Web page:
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Reviews » Blu-ray Reviews » The Beast Within (Blu-ray)
The Beast Within (Blu-ray)
Shout Factory // R // December 17, 2013 // Region A
List Price: $19.97 [Buy now and save at Amazon]
Review by Stuart Galbraith IV | posted January 1, 2014 | E-mail the Author
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C O N T E N T
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The Beast Within (1982) is a pretty terrible, at times unsavory, but slickly-made horror film with an especially good cast of character actors. You might not recognize Ronny Cox, Bibi Besch, Don Gordon, R.G. Armstrong, L.Q. Jones, Logan Ramsey, John Dennis Johnston, and Luke Askew by name but if you watched TV or went to the movies during the 1970s these were faces practically impossible to avoid. Suggested by Edward Levy's horror novel but mainly an original work by screenwriter Tom Holland (Psycho II, Fright Night), The Beast Within is a confusing mess of a movie, mixing a predominantly serial-killer-on-the-loose plot with spiritual possession, cannibalism, bestiality (sort of) and a gruesome monster rampage near the end that feels shoehorned and makes even less sense than what came before. Apparently several explanatory scenes were cut by distributor United Artists, but it's hard to imagine how any narrative sense could be gleamed from such a disjointed genre hybrid.

Scream Factory's Blu-ray is, however, exceptional, featuring as it does an impressively clean 1080p transfer of this Panavision-Dolby Stereo release, the remixed DTS-HD Master Audio coming off particularly well.


In 1964 rural Mississippi, after dark, newly married Eli MacCleary (Ronny Cox, who also provided the film's country songs) accidentally drives his car into a ditch. He leaves new bride Caroline (Bibi Besch) and their dog alone in the car while he wanders off to go get help. A strange, hairy creature viciously kills the dog and brutally rapes Caroline, though she survives.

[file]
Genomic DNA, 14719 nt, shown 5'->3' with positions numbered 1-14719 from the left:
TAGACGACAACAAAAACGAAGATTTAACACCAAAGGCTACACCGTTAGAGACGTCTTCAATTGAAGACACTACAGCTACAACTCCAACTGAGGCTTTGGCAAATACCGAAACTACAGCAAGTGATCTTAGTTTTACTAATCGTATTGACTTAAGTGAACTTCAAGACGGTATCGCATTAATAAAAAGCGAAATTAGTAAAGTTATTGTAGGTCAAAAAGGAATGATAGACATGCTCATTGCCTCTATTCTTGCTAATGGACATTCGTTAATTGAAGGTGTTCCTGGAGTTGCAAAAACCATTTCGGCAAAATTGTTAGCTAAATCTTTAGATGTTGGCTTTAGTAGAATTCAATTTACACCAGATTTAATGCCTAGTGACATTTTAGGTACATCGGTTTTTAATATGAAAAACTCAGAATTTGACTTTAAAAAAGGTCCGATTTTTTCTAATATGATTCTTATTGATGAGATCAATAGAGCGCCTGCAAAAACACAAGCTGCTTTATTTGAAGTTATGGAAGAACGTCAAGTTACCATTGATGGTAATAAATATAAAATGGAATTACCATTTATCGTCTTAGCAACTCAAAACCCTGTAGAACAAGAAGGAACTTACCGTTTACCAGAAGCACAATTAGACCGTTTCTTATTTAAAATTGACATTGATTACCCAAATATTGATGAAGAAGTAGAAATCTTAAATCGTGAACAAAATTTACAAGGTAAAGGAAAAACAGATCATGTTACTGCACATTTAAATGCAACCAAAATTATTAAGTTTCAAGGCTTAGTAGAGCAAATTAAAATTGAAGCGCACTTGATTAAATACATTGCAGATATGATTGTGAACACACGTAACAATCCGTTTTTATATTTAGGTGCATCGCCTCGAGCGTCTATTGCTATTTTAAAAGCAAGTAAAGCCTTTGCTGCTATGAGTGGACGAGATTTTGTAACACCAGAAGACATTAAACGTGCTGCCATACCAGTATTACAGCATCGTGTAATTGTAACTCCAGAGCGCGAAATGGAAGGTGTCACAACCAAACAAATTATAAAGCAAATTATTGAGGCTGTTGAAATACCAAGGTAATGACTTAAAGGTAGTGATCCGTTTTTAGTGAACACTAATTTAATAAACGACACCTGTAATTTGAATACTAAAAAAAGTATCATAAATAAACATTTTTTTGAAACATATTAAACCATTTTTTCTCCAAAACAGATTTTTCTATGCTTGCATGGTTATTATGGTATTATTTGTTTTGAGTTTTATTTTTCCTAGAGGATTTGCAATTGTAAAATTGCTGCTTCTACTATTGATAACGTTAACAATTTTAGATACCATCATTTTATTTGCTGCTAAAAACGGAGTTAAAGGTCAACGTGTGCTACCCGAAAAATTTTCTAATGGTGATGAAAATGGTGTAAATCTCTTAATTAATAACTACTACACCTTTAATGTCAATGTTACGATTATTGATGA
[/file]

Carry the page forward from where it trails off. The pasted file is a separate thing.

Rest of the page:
Seventeen years later, their son Michael (Paul Clemens, real-life son of actress Eleanor Parker), born of that rape, inexplicably lies gravely ill, doctors unable to treat his mysterious illness. Strangely, both parents abandon their son to travel back to Nioba, Mississippi, the small town nearest to where Caroline had been raped years before, hoping to locate Michael's biological father to get his medical history. Equally strangely, to achieve this they pretend to be writers researching a book on small-town crime.

Several townsfolk are suspicious of the couple's motives, as well they might. Newspaper publisher Edwin Curwin (Logan Ramsey), local Judge Curwin (Don Gordon), a relative of Edwin's, and undertaker Dexter Ward (Luke Askew) all are pretty evasive to the couple's probing, though Sheriff Poole (L.Q. Jones) and Doc Schoonmaker (R.G. Armstrong) prove helpful.

Michael meanwhile, clearly possessed by his mother's monster rapist, sneaks out of the hospital, (apparently) steals a car, and instinctively drives all the way to Nioba where, pretending to be a local delivery boy, gains access into Edwin Curwin's house, where he murders and mutilates him. A short time later, Michael collapses outside the home of Amanda Platt (Katherine Moffat), who lives with her abusive father, Horace (John Dennis Johnston).